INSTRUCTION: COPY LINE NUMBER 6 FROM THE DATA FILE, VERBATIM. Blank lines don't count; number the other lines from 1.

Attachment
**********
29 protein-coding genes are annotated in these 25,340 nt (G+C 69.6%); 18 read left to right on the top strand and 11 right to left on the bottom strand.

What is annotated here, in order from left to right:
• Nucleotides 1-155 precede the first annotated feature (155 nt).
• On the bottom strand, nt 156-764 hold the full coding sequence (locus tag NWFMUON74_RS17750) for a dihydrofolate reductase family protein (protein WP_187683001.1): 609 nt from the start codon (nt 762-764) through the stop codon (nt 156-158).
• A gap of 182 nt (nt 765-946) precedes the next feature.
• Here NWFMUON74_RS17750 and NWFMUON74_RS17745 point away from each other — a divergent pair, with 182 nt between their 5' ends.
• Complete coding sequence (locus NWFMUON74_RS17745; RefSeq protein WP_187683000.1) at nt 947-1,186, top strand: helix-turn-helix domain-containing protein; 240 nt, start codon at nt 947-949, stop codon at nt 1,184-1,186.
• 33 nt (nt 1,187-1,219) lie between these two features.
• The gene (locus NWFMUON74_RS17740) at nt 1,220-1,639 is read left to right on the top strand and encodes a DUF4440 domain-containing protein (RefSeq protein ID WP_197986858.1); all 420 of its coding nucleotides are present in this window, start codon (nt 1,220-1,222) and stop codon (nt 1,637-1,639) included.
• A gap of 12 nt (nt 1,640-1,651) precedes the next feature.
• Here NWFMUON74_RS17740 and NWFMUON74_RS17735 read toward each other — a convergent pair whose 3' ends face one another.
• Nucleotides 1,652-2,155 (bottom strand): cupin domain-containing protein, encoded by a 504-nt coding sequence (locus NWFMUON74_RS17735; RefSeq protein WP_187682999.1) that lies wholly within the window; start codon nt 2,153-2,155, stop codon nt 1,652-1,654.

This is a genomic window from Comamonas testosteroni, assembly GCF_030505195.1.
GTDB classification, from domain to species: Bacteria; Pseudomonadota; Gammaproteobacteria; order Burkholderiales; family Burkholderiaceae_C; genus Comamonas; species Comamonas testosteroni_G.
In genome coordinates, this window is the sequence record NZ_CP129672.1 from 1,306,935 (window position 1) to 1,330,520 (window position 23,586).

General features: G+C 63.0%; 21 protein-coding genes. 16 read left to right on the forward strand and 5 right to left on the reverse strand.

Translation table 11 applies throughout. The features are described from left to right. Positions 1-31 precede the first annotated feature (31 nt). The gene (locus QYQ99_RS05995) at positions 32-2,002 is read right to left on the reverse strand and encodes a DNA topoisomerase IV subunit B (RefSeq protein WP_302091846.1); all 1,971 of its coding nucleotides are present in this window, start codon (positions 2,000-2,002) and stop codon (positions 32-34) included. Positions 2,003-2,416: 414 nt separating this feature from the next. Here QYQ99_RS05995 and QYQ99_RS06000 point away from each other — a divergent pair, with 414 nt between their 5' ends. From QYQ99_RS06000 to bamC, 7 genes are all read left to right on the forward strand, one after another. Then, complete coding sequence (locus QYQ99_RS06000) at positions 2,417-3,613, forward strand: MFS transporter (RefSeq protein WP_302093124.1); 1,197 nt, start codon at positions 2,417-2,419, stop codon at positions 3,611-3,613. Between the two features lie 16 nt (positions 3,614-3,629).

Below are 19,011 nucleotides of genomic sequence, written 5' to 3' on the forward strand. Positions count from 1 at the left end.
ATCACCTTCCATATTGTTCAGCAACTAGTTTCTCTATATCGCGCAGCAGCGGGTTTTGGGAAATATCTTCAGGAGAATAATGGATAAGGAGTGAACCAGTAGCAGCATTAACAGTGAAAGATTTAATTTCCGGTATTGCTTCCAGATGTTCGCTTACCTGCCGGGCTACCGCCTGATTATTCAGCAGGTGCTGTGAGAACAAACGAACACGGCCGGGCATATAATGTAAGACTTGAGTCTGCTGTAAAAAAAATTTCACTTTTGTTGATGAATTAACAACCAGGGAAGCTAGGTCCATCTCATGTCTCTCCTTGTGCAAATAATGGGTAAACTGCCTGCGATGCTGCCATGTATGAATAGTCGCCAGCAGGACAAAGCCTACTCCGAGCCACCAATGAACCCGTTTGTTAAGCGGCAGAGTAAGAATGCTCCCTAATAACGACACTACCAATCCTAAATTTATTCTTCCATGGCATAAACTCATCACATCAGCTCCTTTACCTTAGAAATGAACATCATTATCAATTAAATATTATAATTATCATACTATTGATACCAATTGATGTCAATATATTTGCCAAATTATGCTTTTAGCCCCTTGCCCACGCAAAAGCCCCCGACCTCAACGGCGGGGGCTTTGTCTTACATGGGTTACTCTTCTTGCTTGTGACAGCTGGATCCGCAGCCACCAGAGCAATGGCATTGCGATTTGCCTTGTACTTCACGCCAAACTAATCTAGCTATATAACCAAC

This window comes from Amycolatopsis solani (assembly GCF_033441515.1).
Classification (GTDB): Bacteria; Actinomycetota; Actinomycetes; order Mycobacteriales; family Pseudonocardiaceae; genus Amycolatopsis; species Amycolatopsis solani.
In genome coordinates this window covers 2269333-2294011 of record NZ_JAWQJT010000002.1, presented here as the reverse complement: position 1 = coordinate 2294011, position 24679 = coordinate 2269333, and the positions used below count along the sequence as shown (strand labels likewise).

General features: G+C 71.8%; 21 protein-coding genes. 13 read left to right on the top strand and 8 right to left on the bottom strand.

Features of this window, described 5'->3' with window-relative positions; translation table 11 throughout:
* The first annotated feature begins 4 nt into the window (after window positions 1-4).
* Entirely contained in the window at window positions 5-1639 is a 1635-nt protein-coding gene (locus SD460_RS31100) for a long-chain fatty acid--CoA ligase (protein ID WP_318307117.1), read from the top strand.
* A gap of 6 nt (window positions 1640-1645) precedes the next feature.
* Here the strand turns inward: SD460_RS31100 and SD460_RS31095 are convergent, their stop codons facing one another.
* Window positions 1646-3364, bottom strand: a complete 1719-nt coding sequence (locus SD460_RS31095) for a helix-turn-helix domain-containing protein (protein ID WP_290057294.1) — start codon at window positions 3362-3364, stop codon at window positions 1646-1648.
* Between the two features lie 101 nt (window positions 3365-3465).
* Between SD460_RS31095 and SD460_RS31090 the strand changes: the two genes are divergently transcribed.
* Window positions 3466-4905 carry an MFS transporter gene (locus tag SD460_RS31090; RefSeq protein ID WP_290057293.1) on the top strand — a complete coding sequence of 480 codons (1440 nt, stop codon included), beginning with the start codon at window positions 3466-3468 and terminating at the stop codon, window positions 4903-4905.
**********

• Here NWFMUON74_RS17750 and NWFMUON74_RS17745 point away from each other — a divergent pair, with 182 nt between their 5' ends.